Great organizations have great boardsthat fact is indisputable. The most important initiative of a nonprofit board is its responsibility to objectively and thoughtfully identify, recruit, and orientate the best board candidates it can find. But often, this process is given far too little attention, resulting in a weak board that’s either unqualified or incapable of fulfilling its fiduciary and other roles. 

Some boards are just not put together in a way that leads to maximum impact. They are impeded just by the way the board is comprised. No one can doubt the motivation, desire, and dedication of board members. Their hearts are in the right place and they want to serve.

But if an organization is to accomplish it’s mission, it also needs the right directors–directors whose passions, skills, experiences, talents, and networks match up with what the organization needs.

Sourcing the right board candidates is a year round activity, yet too often, it is crammed into the final quarter when board members are preparing to leave. It is far better to keep one or more open board seats unfilled, until the right candidates become available, rather than filling them with just anyone.

Some organizations maintain a list of qualified board candidates all year long so they can be recruited, evaluated, and brought on as needed. One can’t be too careful here or take this as a part time responsibility. Everyone should always be on the lookout for qualified candidates that are available and who have an interest in the organization’s mission.

If your organization doesn’t have a solid strategy, or plan to carry out, finding the right board members to get you there, will be nearly impossible.  Top-notch board candidates won’t waste their time serving on an agency board that is dysfunctional, doesn’t know where it’s going or how it intends to get there.

A good Strategic Plan provides everyone with a road map to where the organization is headed. It guides all decision-making, includes who needs to be hired, where to allocate resources, what projects to take on, and basically when to say yes or no. Without a plan, an organization will drift and never accomplish its mission.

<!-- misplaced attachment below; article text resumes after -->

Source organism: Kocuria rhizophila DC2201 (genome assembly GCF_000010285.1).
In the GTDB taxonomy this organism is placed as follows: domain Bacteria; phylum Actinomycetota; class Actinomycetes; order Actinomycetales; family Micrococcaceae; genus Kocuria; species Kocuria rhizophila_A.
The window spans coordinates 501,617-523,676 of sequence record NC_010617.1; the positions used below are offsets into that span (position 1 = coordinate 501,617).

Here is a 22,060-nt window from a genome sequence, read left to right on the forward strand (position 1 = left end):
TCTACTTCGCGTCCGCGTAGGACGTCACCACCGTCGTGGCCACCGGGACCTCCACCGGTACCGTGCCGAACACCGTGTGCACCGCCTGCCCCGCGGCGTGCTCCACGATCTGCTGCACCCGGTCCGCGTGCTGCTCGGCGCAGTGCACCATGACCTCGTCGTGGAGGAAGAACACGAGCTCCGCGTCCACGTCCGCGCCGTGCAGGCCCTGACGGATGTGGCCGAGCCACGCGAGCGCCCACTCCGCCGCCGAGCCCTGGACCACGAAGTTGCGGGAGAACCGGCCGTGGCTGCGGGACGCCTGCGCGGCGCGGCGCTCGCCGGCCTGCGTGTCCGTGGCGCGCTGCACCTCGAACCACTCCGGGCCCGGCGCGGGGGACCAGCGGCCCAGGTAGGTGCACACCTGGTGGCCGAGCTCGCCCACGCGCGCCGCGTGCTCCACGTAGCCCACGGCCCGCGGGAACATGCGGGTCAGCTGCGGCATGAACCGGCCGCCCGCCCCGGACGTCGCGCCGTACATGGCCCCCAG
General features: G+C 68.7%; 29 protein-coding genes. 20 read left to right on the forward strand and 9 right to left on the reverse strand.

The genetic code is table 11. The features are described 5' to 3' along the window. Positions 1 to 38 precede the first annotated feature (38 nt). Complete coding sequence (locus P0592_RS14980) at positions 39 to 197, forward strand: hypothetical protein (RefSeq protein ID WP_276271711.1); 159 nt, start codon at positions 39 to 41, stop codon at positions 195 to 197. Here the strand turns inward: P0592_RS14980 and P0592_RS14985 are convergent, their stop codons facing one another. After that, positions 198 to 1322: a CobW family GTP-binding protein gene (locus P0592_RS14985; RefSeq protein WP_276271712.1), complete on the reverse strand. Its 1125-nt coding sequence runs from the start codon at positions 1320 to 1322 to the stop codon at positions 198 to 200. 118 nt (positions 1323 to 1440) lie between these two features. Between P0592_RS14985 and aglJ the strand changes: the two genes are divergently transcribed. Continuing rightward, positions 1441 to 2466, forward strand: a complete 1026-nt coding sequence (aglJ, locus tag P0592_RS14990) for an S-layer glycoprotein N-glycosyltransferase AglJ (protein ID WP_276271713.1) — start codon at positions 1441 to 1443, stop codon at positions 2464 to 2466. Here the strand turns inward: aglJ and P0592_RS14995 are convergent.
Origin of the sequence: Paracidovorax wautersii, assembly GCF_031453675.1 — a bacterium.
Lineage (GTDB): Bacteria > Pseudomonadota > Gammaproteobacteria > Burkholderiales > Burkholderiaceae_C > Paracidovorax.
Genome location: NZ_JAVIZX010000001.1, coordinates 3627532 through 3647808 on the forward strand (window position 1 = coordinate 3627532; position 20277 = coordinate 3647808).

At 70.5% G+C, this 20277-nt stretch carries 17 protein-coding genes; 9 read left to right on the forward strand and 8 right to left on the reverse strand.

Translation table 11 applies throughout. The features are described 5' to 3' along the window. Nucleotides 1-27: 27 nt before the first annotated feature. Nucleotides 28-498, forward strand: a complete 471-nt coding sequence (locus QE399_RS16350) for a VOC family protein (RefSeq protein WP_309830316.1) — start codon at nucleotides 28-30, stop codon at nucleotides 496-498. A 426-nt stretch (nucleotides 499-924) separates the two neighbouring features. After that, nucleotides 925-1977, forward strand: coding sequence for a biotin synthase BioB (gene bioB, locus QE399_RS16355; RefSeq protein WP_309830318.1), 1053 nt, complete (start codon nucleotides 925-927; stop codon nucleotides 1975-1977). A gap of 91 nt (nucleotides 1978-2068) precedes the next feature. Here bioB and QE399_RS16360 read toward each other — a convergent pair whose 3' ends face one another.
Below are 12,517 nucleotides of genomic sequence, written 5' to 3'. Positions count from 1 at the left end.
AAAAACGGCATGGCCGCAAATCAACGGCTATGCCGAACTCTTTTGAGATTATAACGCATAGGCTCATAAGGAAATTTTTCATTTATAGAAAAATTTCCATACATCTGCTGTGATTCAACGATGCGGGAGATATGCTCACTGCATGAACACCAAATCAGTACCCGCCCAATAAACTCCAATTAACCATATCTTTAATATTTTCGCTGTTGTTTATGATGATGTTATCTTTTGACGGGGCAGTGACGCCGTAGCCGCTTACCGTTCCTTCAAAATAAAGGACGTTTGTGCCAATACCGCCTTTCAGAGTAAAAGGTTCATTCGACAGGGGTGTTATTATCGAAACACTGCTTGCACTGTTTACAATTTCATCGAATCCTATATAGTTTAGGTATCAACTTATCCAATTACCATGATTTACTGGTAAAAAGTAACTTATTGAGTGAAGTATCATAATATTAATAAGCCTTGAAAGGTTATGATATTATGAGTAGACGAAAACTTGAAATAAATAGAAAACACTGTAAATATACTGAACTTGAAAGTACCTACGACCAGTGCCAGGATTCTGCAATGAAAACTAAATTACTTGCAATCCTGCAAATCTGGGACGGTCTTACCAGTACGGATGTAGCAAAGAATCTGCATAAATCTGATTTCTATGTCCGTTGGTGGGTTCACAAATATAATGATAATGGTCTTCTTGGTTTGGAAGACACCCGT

Most new board members have no clue about how things work on the board or what is expected of them as a director

Maybe you have a solid strategy for going forward and you’ve even done a great job identifying the right new board members onto your board. You’re out of the woods yet. There area few simple but significant steps you can take to almost guarantee a successful launch of the new director’s service on the board. Having a board orientation system in place can be the difference between an impactful board member, and a bystander.

New board members, especially those who have never served on any board, need a couple of things early on in their board service from the executive director and board chair:

  1. Clarity on what is expected of them while serving. Why were they recruited in the first place? What does the board hope to gain from their service?

  2. Guidance on how the board works. What written and unwritten protocols and procedures exist? A new board member needs to know these so he/she can quickly feel comfortable, fit in, and begin contributing at board and committee meetings.

  3. A formal and comprehensive board orientation process, which should be outlined in a New Director Board Orientation and Training Manual, and a Board Policy Manual.

  4. Encouragement to step up and join board and committee discussions as soon as possible. If they sit through several meetings without speaking, they should be informally encouraged, privately, to feel free to jump in whenever they feel they have something to contribute.

  5. Assignment of a senior board member to serve as a mentor/director to the new one. This mentor/director becomes the go-to resource for the new member regarding anything they need help with, such as background information on issues, how things operate at the agency, etc.

If executive directors and board chairs can implement these tactics when adding new directors, your new directors will hit the ground running and begin contributing in valuable way almost immediately. 

For more ideas on how you can increase your organization’s impact, check out Break Through the ICK Factors of Nonprofit Leadership.